Severe accident testing
SATS is one of the few facilities in the world that can test cladding and fuel materials at high temperature using steam, inert gases, and air.
SATS allows researchers to understand why a material fails under severe conditions and the physics behind that failure.
The data is then used to help characterize these technologies for the U.S. Nuclear Regulatory Commission (NRC).
How it works
SATS is a modular facility used to examine light-water reactor fuel and materials.
It’s primarily used to examine the oxidation behavior of new cladding alloys, which are the outer layers of the fuel rods.
The facility is equipped with two furnaces that researchers can rapidly heat up to a wide range of controlled temperatures and pressures.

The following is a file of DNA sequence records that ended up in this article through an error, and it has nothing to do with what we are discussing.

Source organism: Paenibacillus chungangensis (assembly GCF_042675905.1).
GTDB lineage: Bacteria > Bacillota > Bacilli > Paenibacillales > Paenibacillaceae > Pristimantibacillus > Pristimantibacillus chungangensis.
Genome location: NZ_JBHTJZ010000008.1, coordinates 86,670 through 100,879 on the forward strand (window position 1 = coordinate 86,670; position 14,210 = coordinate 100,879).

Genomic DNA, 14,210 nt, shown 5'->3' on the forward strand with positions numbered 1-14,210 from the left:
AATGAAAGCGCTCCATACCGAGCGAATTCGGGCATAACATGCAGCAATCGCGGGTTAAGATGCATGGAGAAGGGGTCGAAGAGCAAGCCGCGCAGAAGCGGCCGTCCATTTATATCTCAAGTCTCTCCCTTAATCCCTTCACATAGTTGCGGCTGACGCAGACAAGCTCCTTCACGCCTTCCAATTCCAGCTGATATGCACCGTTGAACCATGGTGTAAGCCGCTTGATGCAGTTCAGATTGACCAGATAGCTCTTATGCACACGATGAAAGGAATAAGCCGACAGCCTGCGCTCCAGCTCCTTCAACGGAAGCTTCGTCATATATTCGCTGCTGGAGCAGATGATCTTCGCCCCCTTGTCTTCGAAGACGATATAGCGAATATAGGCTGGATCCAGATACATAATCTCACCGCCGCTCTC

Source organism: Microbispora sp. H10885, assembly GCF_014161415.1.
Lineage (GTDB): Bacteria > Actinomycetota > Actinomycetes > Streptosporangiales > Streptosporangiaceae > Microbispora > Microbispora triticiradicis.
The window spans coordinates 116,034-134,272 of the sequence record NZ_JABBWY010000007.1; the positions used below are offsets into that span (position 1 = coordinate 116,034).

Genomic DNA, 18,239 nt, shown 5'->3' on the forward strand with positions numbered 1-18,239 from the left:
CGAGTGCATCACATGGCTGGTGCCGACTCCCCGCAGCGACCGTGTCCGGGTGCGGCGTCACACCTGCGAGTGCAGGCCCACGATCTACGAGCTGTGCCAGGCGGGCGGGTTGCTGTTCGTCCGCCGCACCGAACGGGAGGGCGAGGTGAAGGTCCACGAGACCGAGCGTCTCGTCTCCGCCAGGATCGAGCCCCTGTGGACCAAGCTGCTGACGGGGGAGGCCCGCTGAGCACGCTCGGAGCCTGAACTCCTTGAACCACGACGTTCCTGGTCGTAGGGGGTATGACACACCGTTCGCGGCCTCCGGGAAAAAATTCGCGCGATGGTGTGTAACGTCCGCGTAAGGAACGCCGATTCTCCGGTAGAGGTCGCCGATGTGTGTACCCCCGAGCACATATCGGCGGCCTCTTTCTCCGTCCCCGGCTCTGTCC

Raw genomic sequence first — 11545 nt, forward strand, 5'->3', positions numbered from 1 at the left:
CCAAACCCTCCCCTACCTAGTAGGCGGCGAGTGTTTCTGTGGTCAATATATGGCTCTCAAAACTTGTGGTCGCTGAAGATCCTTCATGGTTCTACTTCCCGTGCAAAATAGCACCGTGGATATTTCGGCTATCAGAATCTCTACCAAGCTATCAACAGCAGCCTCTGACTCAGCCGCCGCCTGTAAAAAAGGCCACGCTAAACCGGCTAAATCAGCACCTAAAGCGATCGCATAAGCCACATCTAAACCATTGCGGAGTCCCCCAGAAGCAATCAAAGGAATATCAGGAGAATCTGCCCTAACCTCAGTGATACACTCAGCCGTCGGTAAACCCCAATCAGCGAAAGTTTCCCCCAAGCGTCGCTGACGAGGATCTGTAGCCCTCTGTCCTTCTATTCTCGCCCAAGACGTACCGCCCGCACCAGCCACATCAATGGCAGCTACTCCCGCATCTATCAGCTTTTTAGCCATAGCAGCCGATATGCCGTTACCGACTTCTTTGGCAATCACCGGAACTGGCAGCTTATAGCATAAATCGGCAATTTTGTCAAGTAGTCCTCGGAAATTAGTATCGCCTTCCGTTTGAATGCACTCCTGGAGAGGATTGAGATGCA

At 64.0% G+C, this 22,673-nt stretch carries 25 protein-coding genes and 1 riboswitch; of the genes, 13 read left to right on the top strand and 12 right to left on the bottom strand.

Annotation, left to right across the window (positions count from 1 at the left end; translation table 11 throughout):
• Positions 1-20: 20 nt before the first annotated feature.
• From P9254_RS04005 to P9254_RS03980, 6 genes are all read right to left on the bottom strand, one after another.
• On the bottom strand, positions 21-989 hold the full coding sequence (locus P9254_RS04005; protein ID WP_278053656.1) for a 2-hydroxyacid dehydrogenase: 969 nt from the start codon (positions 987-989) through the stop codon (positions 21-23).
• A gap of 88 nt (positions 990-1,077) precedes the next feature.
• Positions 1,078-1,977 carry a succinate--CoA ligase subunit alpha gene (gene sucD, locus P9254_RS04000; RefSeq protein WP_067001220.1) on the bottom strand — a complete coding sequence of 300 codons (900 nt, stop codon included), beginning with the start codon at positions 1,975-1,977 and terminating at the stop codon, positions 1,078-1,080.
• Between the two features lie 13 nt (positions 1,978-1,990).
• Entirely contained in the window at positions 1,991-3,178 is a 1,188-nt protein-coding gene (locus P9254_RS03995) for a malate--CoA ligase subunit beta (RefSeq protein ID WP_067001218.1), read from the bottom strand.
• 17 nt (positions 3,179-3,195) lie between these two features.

The first furnace simulates a loss of coolant under accident conditions that a reactor is designed to withstand. The second one tests beyond this threshold to see what happens in a “worst case scenario.”
The data is then used by the NRC to determine the proper safety measures needed to operate America’s fleet of reactors.
Accident tolerant fuels
SATS is an important facility in helping the industry develop new fuels that can survive longer under accident conditions.
It primarily serves the U.S. Department of Energy’s accident tolerant fuel program by studying the separate and combined effects that lead to fuel failure in light-water reactor fuels.
Framatome, GE and Westinghouse are all using this data to help commercialize these new fuels, which could also boost the reactor performance of today’s fleet.